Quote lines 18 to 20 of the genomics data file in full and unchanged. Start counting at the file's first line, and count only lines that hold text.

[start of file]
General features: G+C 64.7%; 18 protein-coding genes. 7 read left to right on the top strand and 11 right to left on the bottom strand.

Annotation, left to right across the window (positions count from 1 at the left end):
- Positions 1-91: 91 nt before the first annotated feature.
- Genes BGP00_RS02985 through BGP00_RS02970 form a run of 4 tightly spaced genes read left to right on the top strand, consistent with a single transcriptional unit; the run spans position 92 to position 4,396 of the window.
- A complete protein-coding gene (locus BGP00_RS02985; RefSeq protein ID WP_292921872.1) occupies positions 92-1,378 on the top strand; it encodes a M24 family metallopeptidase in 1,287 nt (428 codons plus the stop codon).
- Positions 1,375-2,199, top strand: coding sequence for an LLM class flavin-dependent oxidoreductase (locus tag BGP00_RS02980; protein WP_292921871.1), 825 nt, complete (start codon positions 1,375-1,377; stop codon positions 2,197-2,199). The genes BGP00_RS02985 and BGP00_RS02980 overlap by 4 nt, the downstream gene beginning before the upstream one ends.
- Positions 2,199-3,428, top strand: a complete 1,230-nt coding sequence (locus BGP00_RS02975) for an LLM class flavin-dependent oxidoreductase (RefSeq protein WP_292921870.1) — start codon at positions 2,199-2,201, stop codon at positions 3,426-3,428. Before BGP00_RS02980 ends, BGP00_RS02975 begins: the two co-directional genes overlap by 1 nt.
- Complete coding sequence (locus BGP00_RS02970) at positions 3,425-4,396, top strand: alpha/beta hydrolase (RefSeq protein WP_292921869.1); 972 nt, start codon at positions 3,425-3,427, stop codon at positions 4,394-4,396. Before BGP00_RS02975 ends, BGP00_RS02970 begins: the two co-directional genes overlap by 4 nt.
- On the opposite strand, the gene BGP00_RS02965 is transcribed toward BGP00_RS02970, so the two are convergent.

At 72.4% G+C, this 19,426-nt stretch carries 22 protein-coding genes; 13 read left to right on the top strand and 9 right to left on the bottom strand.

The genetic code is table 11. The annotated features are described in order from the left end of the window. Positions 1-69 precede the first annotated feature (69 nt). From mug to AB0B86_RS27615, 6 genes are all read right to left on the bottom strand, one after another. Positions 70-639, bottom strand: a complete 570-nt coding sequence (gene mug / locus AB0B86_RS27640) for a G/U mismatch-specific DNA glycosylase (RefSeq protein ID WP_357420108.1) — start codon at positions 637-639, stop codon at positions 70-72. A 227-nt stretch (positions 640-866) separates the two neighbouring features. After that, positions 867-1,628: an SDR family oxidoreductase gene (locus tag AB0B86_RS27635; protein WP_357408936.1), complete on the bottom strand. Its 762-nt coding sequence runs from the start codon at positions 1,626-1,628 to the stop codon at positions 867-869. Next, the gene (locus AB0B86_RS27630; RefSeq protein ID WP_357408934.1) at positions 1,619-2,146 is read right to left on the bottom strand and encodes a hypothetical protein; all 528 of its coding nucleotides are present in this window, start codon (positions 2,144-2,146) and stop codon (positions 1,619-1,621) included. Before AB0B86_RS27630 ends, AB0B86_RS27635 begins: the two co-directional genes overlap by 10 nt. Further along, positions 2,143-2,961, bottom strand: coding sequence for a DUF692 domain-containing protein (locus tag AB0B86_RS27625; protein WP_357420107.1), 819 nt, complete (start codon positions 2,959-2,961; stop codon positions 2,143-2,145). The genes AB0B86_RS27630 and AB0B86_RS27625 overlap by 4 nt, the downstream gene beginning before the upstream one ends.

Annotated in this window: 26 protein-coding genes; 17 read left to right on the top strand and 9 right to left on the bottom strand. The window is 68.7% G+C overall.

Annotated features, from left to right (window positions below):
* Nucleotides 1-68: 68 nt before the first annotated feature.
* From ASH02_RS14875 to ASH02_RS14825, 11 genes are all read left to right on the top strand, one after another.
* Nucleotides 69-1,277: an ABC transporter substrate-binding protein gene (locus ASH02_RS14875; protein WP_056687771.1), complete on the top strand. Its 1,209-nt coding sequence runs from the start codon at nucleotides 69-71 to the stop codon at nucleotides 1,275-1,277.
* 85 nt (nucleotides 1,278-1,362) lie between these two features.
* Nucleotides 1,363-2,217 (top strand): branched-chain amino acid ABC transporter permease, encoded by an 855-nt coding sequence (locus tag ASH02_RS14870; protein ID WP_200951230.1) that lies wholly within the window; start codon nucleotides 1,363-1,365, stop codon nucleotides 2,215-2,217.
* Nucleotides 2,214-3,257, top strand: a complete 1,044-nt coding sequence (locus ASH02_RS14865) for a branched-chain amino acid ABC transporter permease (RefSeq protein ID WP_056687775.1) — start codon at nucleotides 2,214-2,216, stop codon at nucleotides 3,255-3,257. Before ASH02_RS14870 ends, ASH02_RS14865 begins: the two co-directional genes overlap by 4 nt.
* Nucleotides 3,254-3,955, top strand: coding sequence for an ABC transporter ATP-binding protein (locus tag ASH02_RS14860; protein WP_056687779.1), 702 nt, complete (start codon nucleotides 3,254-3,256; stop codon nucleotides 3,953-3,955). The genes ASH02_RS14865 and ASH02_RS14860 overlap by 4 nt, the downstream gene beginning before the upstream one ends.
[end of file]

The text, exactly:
* Nucleotides 1,363-2,217 (top strand): branched-chain amino acid ABC transporter permease, encoded by an 855-nt coding sequence (locus tag ASH02_RS14870; protein ID WP_200951230.1) that lies wholly within the window; start codon nucleotides 1,363-1,365, stop codon nucleotides 2,215-2,217.
* Nucleotides 2,214-3,257, top strand: a complete 1,044-nt coding sequence (locus ASH02_RS14865) for a branched-chain amino acid ABC transporter permease (RefSeq protein ID WP_056687775.1) — start codon at nucleotides 2,214-2,216, stop codon at nucleotides 3,255-3,257. Before ASH02_RS14870 ends, ASH02_RS14865 begins: the two co-directional genes overlap by 4 nt.
* Nucleotides 3,254-3,955, top strand: coding sequence for an ABC transporter ATP-binding protein (locus tag ASH02_RS14860; protein WP_056687779.1), 702 nt, complete (start codon nucleotides 3,254-3,256; stop codon nucleotides 3,953-3,955). The genes ASH02_RS14865 and ASH02_RS14860 overlap by 4 nt, the downstream gene beginning before the upstream one ends.